Clement May Blogs

The Pros and Cons of C

The Pros and Cons of C The latest TIOBE Programming Index, a resource reporting current trends in programming languages, indicates a sharp drop in both Java and C. The two top languages have spent a couple of decades as the most popular languages, but their dominance is being severely challenged and they’ve dropped over six per cent in the last year alone.

While others such as Google Go, Perl and Dart are taking up the slack, is it even worth learning C, or encouraging newer programmers to do so? We weigh up the pros and cons:

Pro: Still the Go-To

While languages such as C# and Java might be taking C’s mantel when it comes to modern architectural contexts, C and C++ are still very much the base languages for system-level programmers. While they may eventually be replaced by competitors such as Google Go, they certainly don’t seem to be posing an imminent threat to C’s crown. Many programmers consider C to be the base language from which all others have sprung. The consensus is that learning C makes sense for those who want to master more contemporary programming languages, just as learning Latin does if you want to pick up modern European tongues.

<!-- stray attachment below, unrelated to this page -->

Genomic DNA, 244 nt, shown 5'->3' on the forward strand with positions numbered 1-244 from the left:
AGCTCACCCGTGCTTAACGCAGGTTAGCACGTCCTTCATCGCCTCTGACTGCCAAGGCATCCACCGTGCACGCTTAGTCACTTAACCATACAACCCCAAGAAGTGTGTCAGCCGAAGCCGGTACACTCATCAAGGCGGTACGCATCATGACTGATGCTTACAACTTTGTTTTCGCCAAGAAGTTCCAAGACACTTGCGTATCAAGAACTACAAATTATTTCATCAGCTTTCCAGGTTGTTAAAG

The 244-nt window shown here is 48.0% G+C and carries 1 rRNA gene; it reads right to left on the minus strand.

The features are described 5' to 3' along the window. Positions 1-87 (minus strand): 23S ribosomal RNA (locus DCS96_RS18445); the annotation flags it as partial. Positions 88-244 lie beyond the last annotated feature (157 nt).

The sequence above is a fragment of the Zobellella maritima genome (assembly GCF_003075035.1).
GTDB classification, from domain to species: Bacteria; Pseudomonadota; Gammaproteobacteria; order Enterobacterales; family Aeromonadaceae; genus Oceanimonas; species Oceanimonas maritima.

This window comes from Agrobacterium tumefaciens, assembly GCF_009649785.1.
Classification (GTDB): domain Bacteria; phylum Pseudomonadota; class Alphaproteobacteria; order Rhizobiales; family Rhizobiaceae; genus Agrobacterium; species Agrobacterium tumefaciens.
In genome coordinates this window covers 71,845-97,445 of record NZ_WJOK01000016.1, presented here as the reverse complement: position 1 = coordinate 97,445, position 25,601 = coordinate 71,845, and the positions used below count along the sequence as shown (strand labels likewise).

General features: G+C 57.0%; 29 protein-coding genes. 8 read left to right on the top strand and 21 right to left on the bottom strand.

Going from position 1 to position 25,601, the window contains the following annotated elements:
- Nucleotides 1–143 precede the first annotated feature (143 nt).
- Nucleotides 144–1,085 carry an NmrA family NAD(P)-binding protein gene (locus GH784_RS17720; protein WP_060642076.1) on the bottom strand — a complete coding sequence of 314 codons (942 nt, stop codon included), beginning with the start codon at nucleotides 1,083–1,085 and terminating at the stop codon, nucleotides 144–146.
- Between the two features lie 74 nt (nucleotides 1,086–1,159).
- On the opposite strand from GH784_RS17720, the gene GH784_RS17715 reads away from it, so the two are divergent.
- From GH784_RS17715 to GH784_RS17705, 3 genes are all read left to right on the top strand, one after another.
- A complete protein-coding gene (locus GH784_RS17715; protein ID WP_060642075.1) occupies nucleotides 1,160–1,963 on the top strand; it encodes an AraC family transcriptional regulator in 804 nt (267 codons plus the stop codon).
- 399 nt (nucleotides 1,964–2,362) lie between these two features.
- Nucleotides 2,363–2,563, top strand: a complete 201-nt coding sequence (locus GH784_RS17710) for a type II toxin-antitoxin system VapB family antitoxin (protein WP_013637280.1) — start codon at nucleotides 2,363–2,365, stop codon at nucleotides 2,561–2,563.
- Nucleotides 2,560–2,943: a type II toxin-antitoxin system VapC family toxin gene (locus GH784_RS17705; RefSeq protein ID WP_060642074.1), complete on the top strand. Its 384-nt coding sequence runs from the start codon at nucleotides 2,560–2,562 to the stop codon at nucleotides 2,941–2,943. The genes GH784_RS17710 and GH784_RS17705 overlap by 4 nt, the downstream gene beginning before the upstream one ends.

Con: It’s error prone

Anyone who’s used C will tell you it’s notorious for its susceptibility to syntax, logical and runtime errors. This often makes for a frustrated programmer and can, more seriously, cause a host of related security problems. It’s one of the main reasons younger programmers are often advised to learn broader skills such as algorithm development rather than how to track bugs, something that C requires on a very regular basis.

Pro: Still in demand for the IoT

Anyone sounding C’s death knell too prematurely would do well to pay attention to the exponential rise of the IoT. Despite its fiddliness, many developers find C provides the most precise language for IoT programmers, especially when it comes to smaller, underpowered devices that need to maximise their performance as much as possible.

Con: Irrelevant to Mobile and Web Apps

C is only useful for higher level applications that don’t use much I/O and require low level code – criteria that certainly don’t apply to the burgeoning mobile and web app development fields. Many programmers who aren’t qualified computer scientists don’t bother learning C, choosing HTML5 or Objective C instead.

Pro: It still has caché

If you’ve proven yourself committed to dedicating the time and energy necessary to reach a decent level of C, don’t worry, you haven’t wasted your time. Your tenacity alone is likely to make you stand out to potential employers, though it certainly isn’t a golden ticket and you’ll still be judged on your other relevant skills when going for a new role.

Con: It can be confusing

The reason it has such an ability to make programmers stand out is also one of C’s main drawbacks – it really is difficult to master. A heady and intimidating combination of security issues and increasing complexity the more you progress means it really is worth thinking carefully as to whether it’s the best use of your time.